How to Determine Affiliative vs. Pragmatic

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It can be commonly seen throughout the typology community that there is a misunderstanding of what it means to be affiliative or pragmatic. This appears to be specifically a problem when differentiating between Idealists (NFs) and Intellectuals (NTs). Since the simplest way to differentiate between them is juxtaposing one from the other, I will state why mistakes are made and how to correctly differentiate between the Affiliative and Pragmatic types.

The pragmatic types are the Intellectuals (NTs) and the Artisans (SPs). Being pragmatic means that a person’s preferred basis for interaction is focused on what works. The affiliative types are the Idealist (NFs) and the Guardians (SJs). Being affiliative means that a person’s basis for interaction is focused on what’s right. Pragmatic types value independence inside a group setting so that they are allowed the freedom of making their own decisions, while affiliative types value interdependence inside the group to achieve a desired result. This doesn’t necessarily mean that all affiliative types are not independent minded or rely solely on group thinking. Affiliative types can be independent thinkers, but when interacting with others inside a group setting, they would expect others to communicate or check-in with everyone else before making decisions. There is going to be an issue if all parties inside the group are not cooperating, or if they witness the unfair treatment of another person that goes against the social rules or norms. Contrarily, the pragmatic user will see other human beings as the roadblock getting in the way of their own desired result. Therefore, pragmatic types will try to remain as autonomous as possible so that they are able to make their own decisions. This can be a problem—especially in the workplace. For instance, if a boss is an affiliative user and has a pragmatic employee working under them who never asks for permission before making decisions, the employee runs the risk of potentially being fired because of a perceived overreach. To the pragmatic, having authority over them gets in the way of achieving  the fastest or most optimal outcome. Waiting to ask permission would hinder their progression.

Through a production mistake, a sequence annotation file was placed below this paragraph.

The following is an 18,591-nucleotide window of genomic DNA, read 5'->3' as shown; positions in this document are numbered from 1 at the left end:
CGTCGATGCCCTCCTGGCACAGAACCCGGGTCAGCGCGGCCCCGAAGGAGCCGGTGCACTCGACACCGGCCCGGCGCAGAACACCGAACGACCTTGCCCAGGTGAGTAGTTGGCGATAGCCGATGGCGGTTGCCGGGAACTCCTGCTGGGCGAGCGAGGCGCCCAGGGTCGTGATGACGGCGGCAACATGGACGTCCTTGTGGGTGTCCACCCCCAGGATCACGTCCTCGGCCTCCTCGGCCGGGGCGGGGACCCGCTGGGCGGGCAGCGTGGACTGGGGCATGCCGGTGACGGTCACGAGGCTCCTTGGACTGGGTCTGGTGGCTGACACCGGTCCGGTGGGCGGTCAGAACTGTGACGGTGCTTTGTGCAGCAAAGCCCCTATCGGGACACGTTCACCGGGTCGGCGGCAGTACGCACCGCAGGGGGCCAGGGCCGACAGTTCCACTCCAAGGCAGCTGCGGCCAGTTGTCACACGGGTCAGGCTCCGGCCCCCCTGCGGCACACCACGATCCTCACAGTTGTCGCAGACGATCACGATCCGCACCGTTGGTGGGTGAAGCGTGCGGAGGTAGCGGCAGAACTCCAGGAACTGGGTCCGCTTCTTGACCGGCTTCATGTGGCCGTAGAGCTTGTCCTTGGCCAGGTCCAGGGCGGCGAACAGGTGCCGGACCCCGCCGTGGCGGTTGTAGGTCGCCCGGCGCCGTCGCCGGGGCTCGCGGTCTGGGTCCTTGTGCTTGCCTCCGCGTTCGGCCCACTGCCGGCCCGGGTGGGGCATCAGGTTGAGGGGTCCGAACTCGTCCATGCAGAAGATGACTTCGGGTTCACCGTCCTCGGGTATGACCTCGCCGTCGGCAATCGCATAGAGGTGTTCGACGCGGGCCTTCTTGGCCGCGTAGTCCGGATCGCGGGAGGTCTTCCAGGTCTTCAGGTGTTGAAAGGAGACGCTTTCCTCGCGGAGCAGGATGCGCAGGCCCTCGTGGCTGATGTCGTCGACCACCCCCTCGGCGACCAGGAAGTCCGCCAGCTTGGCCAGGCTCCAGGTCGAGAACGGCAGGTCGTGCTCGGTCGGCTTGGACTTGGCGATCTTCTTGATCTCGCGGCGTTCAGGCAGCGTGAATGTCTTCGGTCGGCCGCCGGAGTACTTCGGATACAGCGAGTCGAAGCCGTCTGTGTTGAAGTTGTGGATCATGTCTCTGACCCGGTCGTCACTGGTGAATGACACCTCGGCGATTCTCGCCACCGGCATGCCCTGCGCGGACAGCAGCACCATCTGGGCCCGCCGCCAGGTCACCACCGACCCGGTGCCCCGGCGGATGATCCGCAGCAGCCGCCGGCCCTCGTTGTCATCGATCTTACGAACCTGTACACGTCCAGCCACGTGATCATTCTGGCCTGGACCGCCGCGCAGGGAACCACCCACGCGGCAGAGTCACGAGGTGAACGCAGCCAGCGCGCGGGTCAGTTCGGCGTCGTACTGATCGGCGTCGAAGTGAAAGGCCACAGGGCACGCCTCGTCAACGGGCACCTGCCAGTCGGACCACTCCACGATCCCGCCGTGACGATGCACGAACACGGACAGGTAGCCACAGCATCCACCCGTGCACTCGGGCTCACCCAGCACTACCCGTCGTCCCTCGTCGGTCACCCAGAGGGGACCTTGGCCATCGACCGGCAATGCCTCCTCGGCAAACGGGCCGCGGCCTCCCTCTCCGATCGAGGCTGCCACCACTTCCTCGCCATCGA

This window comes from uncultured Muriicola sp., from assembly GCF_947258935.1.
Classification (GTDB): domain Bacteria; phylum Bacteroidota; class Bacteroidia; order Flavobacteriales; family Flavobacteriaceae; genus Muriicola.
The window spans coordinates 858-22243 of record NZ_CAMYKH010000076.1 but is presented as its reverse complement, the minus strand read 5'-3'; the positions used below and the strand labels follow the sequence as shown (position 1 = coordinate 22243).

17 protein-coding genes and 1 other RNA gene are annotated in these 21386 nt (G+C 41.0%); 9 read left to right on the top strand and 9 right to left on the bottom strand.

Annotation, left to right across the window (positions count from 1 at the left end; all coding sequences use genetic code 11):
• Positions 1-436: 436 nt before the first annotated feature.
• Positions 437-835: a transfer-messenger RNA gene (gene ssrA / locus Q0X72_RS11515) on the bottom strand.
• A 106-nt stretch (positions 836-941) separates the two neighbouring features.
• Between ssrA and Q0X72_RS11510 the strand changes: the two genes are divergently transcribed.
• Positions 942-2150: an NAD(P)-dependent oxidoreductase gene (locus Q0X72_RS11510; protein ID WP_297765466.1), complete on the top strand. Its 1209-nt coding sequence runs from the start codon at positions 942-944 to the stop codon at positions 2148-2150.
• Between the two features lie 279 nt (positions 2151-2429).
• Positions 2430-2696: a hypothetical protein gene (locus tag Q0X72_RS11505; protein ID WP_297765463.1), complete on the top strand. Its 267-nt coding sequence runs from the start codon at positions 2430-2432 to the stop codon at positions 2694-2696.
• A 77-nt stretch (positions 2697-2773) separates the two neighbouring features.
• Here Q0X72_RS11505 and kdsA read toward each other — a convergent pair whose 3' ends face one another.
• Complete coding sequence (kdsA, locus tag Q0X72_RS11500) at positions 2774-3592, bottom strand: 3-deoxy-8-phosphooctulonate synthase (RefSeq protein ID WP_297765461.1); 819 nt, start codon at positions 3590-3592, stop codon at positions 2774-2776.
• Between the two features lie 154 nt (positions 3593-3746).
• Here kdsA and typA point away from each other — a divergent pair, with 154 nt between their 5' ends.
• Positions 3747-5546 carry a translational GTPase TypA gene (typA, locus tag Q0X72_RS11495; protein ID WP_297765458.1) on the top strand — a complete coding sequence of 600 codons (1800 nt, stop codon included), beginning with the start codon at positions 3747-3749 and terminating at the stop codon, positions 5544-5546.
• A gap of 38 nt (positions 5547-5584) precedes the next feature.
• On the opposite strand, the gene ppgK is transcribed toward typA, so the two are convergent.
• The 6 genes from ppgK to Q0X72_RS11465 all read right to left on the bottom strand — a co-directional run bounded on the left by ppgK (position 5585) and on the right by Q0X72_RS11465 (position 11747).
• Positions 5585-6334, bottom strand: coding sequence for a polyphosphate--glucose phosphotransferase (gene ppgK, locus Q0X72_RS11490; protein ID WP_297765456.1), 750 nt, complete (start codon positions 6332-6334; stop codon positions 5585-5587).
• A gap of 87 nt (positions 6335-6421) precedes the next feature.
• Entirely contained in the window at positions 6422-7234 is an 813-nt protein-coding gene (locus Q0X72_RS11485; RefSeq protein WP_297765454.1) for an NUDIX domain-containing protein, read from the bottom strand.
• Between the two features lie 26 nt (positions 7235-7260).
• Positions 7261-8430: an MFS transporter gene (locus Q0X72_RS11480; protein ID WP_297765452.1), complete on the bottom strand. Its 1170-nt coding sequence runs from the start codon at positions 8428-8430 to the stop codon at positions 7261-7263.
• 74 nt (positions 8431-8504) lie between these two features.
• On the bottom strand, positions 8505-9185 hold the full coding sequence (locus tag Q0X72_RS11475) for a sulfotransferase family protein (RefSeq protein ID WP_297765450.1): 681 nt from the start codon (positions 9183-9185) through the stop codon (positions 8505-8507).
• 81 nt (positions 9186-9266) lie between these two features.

(in MBTI communities, F vs T is often confused with affiliative vs pragmatic, also causing mistyping amongst sensing types)

Many times, people are confused determining the differences between affiliative vs. pragmatic when using the type grid. To properly determine if someone is either affiliative or pragmatic, one must understand the difference between primary and secondary. Since everyone has four sides of the mind, everyone can utilize either an affiliative or pragmatic role depending on which side of their mind they transition to. They are potentially able to shift into a side of their mind that could be the opposite of their primary. However, a person will be inside their ego and interact with others in either an affiliative or pragmatic way most of the time. Cognitive transition occurs when a person is faced with a problem that they cannot solve in their ego. For the most part they will first transition into either their unconscious or subconscious, and as a last resort, their super ego. As such, when determining the types of others, it’s important to base the assessment of that person’s interaction style as an affiliative vs. pragmatic user over multiple occurrences or statements before arriving to a conclusion. A person who is properly inside their ego will make decisions without much deliberation or hesitation because the ego has the most developed functions inside the psyche.